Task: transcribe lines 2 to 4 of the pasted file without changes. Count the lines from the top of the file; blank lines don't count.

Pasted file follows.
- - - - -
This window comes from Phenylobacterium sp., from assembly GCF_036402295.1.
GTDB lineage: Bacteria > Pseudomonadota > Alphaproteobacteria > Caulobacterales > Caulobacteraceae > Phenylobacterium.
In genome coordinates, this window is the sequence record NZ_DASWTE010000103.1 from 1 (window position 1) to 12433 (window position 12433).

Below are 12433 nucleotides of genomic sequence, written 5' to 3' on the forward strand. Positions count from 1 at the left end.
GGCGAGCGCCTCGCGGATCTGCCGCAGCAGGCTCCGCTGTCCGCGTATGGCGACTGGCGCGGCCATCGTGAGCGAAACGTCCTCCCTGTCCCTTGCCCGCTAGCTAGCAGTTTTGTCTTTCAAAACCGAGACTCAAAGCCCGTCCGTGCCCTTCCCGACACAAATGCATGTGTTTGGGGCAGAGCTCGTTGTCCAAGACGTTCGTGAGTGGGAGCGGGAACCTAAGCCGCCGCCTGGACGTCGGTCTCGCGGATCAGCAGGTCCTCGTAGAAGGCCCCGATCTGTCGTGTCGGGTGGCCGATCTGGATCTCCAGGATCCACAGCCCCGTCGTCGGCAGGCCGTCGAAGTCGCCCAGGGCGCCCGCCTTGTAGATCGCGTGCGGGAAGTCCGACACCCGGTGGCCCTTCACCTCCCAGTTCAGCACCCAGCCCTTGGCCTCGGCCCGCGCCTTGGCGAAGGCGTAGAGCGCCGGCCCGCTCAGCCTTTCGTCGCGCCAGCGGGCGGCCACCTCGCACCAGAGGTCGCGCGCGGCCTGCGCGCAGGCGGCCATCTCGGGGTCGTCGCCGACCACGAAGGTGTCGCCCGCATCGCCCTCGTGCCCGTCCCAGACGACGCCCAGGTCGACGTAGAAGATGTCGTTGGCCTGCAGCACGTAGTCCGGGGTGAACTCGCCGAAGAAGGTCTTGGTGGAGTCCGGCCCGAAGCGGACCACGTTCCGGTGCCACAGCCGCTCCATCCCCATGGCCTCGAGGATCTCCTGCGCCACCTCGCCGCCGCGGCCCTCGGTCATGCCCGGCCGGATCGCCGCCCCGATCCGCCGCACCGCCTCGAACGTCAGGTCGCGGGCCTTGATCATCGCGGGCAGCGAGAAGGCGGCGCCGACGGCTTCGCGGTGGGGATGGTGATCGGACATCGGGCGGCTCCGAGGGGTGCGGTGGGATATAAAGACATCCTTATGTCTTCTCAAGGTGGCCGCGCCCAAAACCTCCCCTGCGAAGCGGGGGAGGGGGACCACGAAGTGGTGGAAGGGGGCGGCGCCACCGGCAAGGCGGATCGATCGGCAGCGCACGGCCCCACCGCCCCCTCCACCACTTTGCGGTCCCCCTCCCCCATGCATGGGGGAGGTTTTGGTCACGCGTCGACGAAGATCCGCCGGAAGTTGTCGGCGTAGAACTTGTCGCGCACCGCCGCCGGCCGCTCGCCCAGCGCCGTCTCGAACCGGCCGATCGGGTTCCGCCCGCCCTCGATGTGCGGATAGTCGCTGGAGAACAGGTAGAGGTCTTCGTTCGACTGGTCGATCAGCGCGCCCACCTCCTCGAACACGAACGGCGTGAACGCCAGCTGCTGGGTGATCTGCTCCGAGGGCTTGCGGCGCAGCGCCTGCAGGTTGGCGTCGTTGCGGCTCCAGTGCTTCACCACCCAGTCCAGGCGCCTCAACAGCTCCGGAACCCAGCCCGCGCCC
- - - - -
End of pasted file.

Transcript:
GTDB lineage: Bacteria > Pseudomonadota > Alphaproteobacteria > Caulobacterales > Caulobacteraceae > Phenylobacterium.
In genome coordinates, this window is the sequence record NZ_DASWTE010000103.1 from 1 (window position 1) to 12433 (window position 12433).

Below are 12433 nucleotides of genomic sequence, written 5' to 3' on the forward strand. Positions count from 1 at the left end.